The Starks are Not the Good Guys: Morality and Game of Thrones

by Benjamin Studebaker

I’m a big Game of Thrones fan (both the books and the show), but there’s something that sets me apart from other fans–I hate the Starks. It’s my view that they are without question the most villainous family in Westeros, far worse than the Lannisters. This is a controversial view, but hear me out. I think I have a pretty strong case.

Now, before we begin in earnest, a disclaimer: I am not going to discuss any material from the current season of Thrones, nor am I going to make reference to any material from the books that has not yet been included in the show. I will exclusively reference the first four seasons (or roughly the first three books, if you’re a reader), so if you’re not that far along, you may not wish to proceed further. It’s up to you–I will provide a little bit of background if you’re purely interested in the moral cases.

Let’s start with a brief overview of the history of Westeros (if you’re a Thrones expert and don’t need this, skip to “the case against the Starks” section in bold). Westeros was initially seven independent kingdoms that were united by Aegon I Targaryen:

On the map, we have:

  • The North (grey), ruled by House Stark
  • The Eyrie (white and blue), ruled by House Arryn
  • The Riverlands (light blue), ruled by House Tully
  • The Iron Islands (yellowish orange), ruled by House Grejoy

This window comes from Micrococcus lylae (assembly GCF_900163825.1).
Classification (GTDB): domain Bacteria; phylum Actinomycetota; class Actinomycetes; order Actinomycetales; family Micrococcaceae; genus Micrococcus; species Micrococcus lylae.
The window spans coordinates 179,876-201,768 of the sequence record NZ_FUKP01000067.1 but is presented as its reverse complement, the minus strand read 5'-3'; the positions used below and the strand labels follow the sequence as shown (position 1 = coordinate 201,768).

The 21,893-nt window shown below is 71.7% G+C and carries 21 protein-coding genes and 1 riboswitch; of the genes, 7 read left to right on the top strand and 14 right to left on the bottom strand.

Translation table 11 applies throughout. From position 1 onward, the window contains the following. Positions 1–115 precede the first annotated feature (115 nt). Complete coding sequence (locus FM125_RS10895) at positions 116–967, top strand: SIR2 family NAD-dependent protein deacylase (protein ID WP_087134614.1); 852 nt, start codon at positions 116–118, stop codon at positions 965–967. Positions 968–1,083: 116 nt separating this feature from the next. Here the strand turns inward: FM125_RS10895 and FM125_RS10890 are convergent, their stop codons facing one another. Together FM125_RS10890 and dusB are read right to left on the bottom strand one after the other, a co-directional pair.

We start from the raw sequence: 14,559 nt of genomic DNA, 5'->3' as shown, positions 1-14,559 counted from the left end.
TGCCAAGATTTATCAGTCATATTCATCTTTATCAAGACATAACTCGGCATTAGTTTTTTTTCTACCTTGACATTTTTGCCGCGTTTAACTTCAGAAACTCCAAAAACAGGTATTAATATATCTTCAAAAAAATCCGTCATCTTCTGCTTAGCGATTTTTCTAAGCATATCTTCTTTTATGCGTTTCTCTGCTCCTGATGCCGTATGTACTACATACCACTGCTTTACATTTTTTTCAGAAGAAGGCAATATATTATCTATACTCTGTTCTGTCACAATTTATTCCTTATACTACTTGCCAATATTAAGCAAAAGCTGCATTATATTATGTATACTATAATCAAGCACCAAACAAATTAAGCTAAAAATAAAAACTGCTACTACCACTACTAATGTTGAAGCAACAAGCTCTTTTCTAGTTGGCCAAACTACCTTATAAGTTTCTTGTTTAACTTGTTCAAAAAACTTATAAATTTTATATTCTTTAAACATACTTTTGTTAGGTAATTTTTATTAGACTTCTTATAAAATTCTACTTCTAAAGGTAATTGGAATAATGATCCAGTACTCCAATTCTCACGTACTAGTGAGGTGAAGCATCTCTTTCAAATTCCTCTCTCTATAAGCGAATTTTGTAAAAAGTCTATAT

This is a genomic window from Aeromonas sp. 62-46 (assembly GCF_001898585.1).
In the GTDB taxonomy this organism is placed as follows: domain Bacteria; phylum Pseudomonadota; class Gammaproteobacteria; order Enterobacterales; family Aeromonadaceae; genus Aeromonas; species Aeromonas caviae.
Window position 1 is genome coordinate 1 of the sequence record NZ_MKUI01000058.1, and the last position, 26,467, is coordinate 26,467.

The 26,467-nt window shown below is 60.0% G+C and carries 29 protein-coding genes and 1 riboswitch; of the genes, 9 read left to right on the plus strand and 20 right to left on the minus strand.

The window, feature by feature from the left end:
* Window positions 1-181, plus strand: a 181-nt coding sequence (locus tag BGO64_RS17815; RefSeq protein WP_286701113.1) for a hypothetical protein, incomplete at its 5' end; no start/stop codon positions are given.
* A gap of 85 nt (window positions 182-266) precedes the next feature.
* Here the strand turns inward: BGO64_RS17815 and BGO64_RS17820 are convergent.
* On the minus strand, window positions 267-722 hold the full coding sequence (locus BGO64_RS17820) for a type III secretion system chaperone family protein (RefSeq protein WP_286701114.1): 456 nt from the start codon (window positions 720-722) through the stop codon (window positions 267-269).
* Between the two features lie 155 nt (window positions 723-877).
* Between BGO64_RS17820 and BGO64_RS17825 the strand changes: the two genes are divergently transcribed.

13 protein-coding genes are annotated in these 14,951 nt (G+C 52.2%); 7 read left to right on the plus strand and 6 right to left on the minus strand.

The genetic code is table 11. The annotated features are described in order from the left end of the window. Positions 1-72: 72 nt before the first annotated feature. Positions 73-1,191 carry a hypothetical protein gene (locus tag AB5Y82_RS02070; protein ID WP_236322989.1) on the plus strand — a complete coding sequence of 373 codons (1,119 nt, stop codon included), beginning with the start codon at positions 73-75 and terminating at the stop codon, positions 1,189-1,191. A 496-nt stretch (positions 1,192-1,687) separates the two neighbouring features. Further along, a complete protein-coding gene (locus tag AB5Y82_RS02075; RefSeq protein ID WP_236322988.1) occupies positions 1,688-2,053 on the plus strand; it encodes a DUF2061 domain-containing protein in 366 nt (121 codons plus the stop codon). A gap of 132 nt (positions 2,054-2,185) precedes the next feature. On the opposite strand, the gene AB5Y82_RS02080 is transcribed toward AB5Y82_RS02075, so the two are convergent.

• The Westerlands (red and gold), ruled by House Lannister
  • The Reach (green), ruled by House Tyrell
  • The Stormlands (yellow), ruled by House Baratheon
  • Dorne (orange and red), ruled by House Martell
  • The Crownlands (blood red), ruled directly by House Targaryen

Skip ahead a few hundred years, and Westeros is ruled by Aerys II Targaryen, the “Mad King”. Aerys has a son, Prince Rhaegar, who is wed to Elia Martell. Rhaegar grows dissatisfied with Elia and becomes infatuated with Lyanna Stark, who was to wed Robert Baratheon. Rhaegar kidnaps Lyanna and possibly rapes her (accounts seem to differ). This prompts Brandon and Rickard Stark to demand Lyanna’s release. Aerys has both executed. Aerys then demands that Jon Arryn hand over his ward (Ned Stark). Instead, houses Arryn, Baratheon, and Stark revolt against house Targaryen, ultimately defeating Rhaegar and slaying him at the Battle of the Trident. Once the Targaryen army is defeated in the field, Tywin Lannister tricks Aerys into allowing his army to enter the capital, whereupon the Lannisters sack the city, have Aerys executed by Jaime Lannister (a member of Aery’s personal guard), and kill Elia Martell and her children. Two Targaryens survive and go into exile–Viserys and Daenerys. Robert Baratheon is installed as king and married to Tywin’s daughter, Cersei Lannister.